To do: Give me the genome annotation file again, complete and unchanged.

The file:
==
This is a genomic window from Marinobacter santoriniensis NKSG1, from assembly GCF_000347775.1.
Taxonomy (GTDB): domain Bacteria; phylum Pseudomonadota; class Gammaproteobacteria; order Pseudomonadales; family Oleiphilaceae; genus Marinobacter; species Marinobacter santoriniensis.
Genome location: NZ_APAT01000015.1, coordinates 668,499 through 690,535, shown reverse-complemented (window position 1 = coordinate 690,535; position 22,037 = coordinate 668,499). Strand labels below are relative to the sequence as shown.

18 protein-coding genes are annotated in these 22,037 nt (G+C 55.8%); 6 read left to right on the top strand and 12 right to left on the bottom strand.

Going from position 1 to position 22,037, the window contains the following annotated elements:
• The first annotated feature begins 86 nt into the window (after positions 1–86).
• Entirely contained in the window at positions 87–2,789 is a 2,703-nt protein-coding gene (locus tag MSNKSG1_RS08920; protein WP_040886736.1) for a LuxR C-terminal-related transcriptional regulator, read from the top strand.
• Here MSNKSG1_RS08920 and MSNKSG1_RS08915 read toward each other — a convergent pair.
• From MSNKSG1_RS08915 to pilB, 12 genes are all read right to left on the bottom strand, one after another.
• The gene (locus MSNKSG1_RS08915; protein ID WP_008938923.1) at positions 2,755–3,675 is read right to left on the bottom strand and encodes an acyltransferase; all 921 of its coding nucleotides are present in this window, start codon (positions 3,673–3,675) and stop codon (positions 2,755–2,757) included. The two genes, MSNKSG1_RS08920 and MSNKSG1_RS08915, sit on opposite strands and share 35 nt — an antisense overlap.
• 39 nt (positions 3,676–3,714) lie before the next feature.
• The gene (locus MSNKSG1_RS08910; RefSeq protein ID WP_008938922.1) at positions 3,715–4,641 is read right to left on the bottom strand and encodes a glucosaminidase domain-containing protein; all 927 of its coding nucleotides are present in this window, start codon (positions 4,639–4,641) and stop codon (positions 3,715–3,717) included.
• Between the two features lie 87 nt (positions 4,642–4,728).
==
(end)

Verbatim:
This is a genomic window from Marinobacter santoriniensis NKSG1, from assembly GCF_000347775.1.
Taxonomy (GTDB): domain Bacteria; phylum Pseudomonadota; class Gammaproteobacteria; order Pseudomonadales; family Oleiphilaceae; genus Marinobacter; species Marinobacter santoriniensis.
Genome location: NZ_APAT01000015.1, coordinates 668,499 through 690,535, shown reverse-complemented (window position 1 = coordinate 690,535; position 22,037 = coordinate 668,499). Strand labels below are relative to the sequence as shown.

18 protein-coding genes are annotated in these 22,037 nt (G+C 55.8%); 6 read left to right on the top strand and 12 right to left on the bottom strand.

Going from position 1 to position 22,037, the window contains the following annotated elements:
• The first annotated feature begins 86 nt into the window (after positions 1–86).
• Entirely contained in the window at positions 87–2,789 is a 2,703-nt protein-coding gene (locus tag MSNKSG1_RS08920; protein WP_040886736.1) for a LuxR C-terminal-related transcriptional regulator, read from the top strand.
• Here MSNKSG1_RS08920 and MSNKSG1_RS08915 read toward each other — a convergent pair.
• From MSNKSG1_RS08915 to pilB, 12 genes are all read right to left on the bottom strand, one after another.
• The gene (locus MSNKSG1_RS08915; protein ID WP_008938923.1) at positions 2,755–3,675 is read right to left on the bottom strand and encodes an acyltransferase; all 921 of its coding nucleotides are present in this window, start codon (positions 3,673–3,675) and stop codon (positions 2,755–2,757) included. The two genes, MSNKSG1_RS08920 and MSNKSG1_RS08915, sit on opposite strands and share 35 nt — an antisense overlap.
• 39 nt (positions 3,676–3,714) lie before the next feature.
• The gene (locus MSNKSG1_RS08910; RefSeq protein ID WP_008938922.1) at positions 3,715–4,641 is read right to left on the bottom strand and encodes a glucosaminidase domain-containing protein; all 927 of its coding nucleotides are present in this window, start codon (positions 4,639–4,641) and stop codon (positions 3,715–3,717) included.
• Between the two features lie 87 nt (positions 4,642–4,728).